to fill the chair of Professor of Physic, vacant Clerk ; yet at nine o'clock in the morning by his brother's death. His occupations in of the tenth of February 1773 he was found physic now began to be active : he gave a dead ju his bed, * course of lectures in phyfic, and practised in Dr Gregory was tall in person, and rehis profession, with universal applause. markable for the sweetness of his difpofition
In 1766, on the mournful occ. fion of the and countenance, as well as for the ease and death of Dr. Robert Whytt, the ingenious openness of his manners. He was an uniProfessor of the Theory of Physic at Edin. versal and elegant scholar, an experienced, burgh, Dr. Gregory was called to succeed learned, fagacious and humane pliysician-a him, as his Majesty's first Phyfician in Scot- profefior, who had the happy talent of inteJand; and about the same time he was cho- resting his pupils, and of directing their atsen to fill the chair of Professor of the Prac- tention to subjects of importance, and of extice of Physic, which was just resigned by plaining difficulties with fimplicity and clearDr. Rutherford ; the Trustees of that Uni. ness. He entered with great warmth into versity being ever attentive to support the the interests and conduct of his hearers, and high reputation of the celebrated school of gave such as deserved it every encouragement physic there, by drawing to it, from every and afiftance in his power : open, frank, quarter, physicians of the most approved tito social, and undifguiled in his life and manlents and qualifications in the several branches ners, sincere in his friendships, a tender husof medicine they are appointed to teach. hand and father : an unaflected, chearsul, canDr. Gregory gave three successive courses of did, berevolent man-a faithful christian. practical lectures. Afterwards by agreement Dr. Gregory's unexpected death, in the with his ingenious colleague, Dr. Cullen, height of his usefulness, sind with appearanthey lectured alternate sessions, on the Prac- ces wluch afforded hopes of its continuance for tice and Institutions of Medicine, with just a much longer period, was universally laand universal approbation, till the time of mented as a public, no less than a private Dr. Gregory's death.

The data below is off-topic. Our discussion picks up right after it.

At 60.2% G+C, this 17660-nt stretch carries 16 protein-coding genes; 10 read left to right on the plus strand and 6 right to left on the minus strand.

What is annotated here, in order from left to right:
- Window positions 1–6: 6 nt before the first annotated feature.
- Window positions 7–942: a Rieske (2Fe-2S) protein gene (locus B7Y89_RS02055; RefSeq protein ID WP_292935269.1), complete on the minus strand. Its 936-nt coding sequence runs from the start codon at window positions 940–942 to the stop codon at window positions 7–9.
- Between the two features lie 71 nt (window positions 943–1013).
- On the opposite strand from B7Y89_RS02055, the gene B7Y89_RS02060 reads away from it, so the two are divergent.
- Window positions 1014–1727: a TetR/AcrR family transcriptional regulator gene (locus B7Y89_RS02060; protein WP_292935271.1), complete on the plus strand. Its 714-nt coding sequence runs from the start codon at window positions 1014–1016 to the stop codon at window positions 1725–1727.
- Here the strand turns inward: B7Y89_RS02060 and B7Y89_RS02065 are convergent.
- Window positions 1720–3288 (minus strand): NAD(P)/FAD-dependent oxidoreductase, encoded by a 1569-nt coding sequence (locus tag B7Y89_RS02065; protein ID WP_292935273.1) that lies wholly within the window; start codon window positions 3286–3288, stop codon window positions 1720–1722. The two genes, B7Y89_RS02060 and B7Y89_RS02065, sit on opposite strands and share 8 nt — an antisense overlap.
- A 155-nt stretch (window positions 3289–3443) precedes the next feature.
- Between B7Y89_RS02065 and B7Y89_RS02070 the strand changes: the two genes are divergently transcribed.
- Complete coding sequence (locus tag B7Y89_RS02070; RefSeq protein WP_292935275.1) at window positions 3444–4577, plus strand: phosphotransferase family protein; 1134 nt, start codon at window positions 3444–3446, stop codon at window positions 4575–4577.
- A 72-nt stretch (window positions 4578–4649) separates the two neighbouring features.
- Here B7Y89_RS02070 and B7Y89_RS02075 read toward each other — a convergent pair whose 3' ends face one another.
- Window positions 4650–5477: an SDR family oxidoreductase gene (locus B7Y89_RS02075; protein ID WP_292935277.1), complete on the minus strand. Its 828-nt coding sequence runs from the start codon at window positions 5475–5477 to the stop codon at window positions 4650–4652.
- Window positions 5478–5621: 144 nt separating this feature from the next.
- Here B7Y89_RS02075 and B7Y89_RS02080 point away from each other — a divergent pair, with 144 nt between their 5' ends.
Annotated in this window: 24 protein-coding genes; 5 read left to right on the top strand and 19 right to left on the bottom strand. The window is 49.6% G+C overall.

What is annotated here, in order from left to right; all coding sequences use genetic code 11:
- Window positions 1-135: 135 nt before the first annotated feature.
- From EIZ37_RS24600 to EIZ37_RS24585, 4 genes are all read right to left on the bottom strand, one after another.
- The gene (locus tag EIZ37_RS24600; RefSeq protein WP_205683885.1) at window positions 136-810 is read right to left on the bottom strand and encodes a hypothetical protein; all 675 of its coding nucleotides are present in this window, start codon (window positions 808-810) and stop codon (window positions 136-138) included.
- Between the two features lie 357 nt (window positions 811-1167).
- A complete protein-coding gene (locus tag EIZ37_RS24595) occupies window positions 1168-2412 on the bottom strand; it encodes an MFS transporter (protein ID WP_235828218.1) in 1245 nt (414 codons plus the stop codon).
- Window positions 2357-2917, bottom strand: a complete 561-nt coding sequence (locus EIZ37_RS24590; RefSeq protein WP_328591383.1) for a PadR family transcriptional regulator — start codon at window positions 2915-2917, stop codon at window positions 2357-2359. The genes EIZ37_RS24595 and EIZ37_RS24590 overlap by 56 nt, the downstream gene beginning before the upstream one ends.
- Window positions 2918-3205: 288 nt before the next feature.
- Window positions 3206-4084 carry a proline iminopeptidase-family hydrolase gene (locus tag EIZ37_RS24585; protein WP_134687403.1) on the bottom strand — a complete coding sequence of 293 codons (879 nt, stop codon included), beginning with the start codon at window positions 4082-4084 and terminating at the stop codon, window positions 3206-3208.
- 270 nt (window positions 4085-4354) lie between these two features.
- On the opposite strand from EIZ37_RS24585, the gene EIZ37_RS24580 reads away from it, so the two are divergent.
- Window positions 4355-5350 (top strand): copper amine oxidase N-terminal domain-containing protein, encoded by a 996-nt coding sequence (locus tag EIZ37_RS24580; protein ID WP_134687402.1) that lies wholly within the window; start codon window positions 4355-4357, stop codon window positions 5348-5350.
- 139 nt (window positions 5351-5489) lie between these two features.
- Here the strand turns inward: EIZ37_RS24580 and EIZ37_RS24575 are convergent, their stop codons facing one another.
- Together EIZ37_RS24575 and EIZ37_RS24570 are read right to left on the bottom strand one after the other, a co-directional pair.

lors; and science, genius, and worth will The Doctor having attained the first dig- long weep over his grave. nities of his profeffion in his native country, Dr. Gregory married in 1752, Elizabeth, and the most important medical station in the daughter of William Lord Forbes : he lost university, far from relaxing from that at
this amiable lady in 1761 : she left the Drictention to the duties of bis profetion which tor three fons and three daughters, viz. had raised him, endeavoured to merit the James Gregory, M. D. now Profesor of rank he lieid in it, and in the public esteem, Medic nein Edinburgli-- Dorothea-Anneby ftill greater exertions of labour and aslidu- Elizabeth Willian, ftudent of Baliol College, ity. It was during this time of business and Oxford, and now in orders:-Johti--all izow occupation, that he prepared and published living, except Elizabeth, who died in 1971. his practical Syllabus for the use of stu. dents, which, if it had been finished, would have proved a very useful book of practice ; 1. COMPARATIVE View of the State and and likewise, those admired Lectures on the Faculties of Max with those of the ANIMAL Duties, Cffice, and Studies of a Physician. WORLD.
Dr. Gregory, for many years before his This work was first read to a private lidezth, felt the approach of disease, and ap- terary society at Aberdeen, and without the prehended, from an hereditary and cruel most diftant view to publication. gout, the premature death, which indeed hints are thrown out in it on subjects of contoo soon put a period to his life and useful- fequence, with less formality, and more free. ness. In this anxious expectation, he had dom, than it publication had been 01.gnally prepared that admirable proof of paternal fo- intended. The size of the book may liave Jicitude and sensibility, " A Father's Legacy suffered by this circumstance ; but the value to bis Daughters.”' Lut for some dys, and of the matter has probably been increased, hy even thai preceding his death, he had been a greater degree of originality, and of váas wt il as atual į at midnighi, he was left in riety. good fpirits by Doctor Johnsone, late Phiyo The author put his name to the second ei'i. fician in Worcester, at that iime bis Clinical tion of this work; many additions are allo